Public borrowing hits record high

Budget deficit in first quarter balloons to £20bn w VAT receipts down by 5% w Sterling falls
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The Independent Online

The reasons for the Government's rethink on its fiscal rules became crystal clear yesterday as public borrowing hit record levels.

Public sector net borrowing for the first quarter of the financial year was £24.4bn, the biggest quarterly figure since records began in 1946. The figure was up from £14.7bn a year earlier. The current budget deficit for the period was £20.4bn, also a record high.

The Government is considering changing its fiscal rules after the Office for National Statistics (ONS) provides data indicating the end of the economic cycle in September. The Chancellor, Alistair Darling, said: "As I said 12 months ago, in the very first interview I gave as Chancellor, we always keep these things under review... I'll report at the pre-Budget report to the House of Commons this autumn on where I believe we are."

As chancellor, Gordon Brown established two rules for the public finances – that the Government should borrow only to invest over the economic cycle and that public debt should be limited to 40 per cent of gross domestic product. Public debt is running close to 40 per cent and analysts say the Government is close to breaking the limit as the economy is slowing and pressure to spend is rising.

The Treasury insisted that the Government has always said it would revisit the rules at the end of the current cycle to make sure the framework is appropriate for the following cycle. The original rules were put in place to instil discipline when the Government was planning large-scale investment in infrastructure and public services but might not be required if the aim is to lock in investment, the Treasury said.

Howard Archer, chief UK economist at Global Insight, said: "Regardless of whether the Government's fiscal rules are revised or re-jigged, significant corrective fiscal action will clearly be required once the economy is on a firmer footing to get the public finances back in a healthy, sustainable condition. However, not only is the economy likely to struggle in 2009, but the Government will be reluctant to raise taxes or cut spending significantly next year with a general election due by June 2010 at the latest."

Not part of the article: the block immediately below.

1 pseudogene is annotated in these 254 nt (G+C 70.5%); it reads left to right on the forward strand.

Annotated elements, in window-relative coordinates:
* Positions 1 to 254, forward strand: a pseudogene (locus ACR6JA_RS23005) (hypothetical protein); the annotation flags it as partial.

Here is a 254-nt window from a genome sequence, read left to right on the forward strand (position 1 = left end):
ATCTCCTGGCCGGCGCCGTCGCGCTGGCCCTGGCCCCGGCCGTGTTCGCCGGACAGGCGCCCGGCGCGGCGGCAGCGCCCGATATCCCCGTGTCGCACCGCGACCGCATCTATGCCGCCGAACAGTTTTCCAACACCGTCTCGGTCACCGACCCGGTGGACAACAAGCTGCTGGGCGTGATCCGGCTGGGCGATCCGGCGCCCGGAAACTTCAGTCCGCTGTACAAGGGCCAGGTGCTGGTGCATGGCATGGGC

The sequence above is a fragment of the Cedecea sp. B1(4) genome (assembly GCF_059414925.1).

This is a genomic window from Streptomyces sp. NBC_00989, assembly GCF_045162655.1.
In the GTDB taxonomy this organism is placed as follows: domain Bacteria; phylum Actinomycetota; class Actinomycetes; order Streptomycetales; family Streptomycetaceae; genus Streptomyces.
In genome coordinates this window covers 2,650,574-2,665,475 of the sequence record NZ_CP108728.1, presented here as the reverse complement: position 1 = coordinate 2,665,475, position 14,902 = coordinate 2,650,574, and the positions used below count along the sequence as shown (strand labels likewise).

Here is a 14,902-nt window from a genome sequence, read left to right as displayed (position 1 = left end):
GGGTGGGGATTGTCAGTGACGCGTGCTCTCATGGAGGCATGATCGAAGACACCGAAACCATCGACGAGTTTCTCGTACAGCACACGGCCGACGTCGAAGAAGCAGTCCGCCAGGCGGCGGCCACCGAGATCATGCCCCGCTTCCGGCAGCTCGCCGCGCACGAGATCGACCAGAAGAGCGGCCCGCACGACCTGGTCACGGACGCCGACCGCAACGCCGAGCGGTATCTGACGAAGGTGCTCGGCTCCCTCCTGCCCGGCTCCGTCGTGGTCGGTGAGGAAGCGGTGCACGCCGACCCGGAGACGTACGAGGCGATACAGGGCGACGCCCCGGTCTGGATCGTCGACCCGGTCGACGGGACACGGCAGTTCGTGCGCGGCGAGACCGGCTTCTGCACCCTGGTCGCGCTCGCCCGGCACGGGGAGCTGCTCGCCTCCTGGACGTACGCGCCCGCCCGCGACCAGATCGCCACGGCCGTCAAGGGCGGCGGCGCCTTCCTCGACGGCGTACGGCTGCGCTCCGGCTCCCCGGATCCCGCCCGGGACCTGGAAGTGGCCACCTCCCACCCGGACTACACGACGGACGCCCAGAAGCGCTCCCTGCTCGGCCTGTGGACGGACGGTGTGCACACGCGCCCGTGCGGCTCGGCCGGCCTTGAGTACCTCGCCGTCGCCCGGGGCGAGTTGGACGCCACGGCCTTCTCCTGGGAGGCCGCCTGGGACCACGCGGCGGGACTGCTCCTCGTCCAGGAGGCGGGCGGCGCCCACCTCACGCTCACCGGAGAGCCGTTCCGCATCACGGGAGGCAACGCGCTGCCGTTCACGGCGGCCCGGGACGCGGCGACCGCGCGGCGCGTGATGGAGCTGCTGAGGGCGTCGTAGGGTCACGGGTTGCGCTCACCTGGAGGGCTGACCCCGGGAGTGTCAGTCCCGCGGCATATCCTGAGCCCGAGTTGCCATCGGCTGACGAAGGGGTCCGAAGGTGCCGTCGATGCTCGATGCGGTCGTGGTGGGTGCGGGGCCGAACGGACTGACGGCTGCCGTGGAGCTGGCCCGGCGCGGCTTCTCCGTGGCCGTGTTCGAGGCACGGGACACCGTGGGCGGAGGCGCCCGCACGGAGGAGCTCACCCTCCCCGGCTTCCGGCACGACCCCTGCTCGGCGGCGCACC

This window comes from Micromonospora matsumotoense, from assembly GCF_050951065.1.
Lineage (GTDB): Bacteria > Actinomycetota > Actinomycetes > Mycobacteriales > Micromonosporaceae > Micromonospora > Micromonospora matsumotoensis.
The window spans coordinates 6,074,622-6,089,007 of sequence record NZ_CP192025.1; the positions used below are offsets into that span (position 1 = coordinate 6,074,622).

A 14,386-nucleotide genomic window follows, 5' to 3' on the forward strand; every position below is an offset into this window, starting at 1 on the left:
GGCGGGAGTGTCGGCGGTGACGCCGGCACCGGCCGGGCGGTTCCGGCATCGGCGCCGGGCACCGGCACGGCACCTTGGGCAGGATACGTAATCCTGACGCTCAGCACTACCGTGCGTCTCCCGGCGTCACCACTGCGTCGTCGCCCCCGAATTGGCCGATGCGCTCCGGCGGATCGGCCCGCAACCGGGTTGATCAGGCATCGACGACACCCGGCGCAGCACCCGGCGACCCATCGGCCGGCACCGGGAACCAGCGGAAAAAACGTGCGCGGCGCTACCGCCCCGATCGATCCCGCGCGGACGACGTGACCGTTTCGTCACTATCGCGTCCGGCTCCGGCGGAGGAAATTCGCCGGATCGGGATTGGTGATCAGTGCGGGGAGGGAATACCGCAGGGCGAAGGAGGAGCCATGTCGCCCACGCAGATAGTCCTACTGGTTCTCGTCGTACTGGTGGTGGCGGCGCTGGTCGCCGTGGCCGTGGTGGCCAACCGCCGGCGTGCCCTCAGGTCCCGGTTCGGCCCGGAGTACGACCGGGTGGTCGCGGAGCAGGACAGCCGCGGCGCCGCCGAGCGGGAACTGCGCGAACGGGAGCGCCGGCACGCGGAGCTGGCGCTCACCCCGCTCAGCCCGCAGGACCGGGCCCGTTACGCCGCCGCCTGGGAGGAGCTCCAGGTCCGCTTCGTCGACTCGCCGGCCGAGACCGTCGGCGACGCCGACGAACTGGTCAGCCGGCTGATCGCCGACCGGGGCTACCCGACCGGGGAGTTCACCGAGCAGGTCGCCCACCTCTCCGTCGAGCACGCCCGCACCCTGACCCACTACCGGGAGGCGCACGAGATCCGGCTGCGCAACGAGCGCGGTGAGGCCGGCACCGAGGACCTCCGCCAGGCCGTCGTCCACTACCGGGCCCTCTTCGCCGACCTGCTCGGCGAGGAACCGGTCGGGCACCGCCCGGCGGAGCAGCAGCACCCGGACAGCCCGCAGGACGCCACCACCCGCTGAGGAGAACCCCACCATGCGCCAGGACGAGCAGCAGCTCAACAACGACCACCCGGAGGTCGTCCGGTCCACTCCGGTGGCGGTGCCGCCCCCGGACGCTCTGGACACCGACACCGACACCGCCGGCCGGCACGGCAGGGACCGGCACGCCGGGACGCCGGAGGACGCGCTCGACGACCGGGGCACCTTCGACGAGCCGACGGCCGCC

The prospect of the Government relaxing its rules to borrow more sent jitters through markets. Sterling fell against the dollar and euro on investors' growing sense that the UK economy is in a sharp downturn that the Government has little power to counter.

Officials are waiting for the ONS to produce its "Blue Book" revisions at the end of September to get a better idea of when the current cycle might end. Some economists estimate that the cycle could have ended as early as the second half of 2006. A Treasury spokesman said: "The Government is committed to maintaining sound public finances. We have made consistently clear for some time now that we will set out the fiscal rules for the next economic cycle at the end of the current cycle."

Growth of tax receipts weakened to £2.8bn in the three months to the end of June as spending rose by £8.8bn. Taxes increased just 2.5 per cent in June, with VAT falling 4.6 per cent and corporation tax rising just 0.3 per cent. That trend could worsen as the economy slows down sharply.

With consumers reining in spending, the housing market falling and businesses suffering from the slowdown, tax receipts are likely to fall sharply. Spending could be sent higher by rising unemployment, which jumped in June, squeezing the public fin-ances further as the economy stalls. The Chancellor has also nnounced concessions to cash-strapped households by scrapping the 10p tax rate at a cost of £2bn and delaying a 2p rise in fuel duty planned for October.

Mr Darling is forecasting growth of more than 2 per cent this year and next but most economists think he is over-optimistic. Mervyn King, the Governor of the Bank of England, has said the economy could tip over into recession as banks tighten lending into the slowdown because of financial turmoil.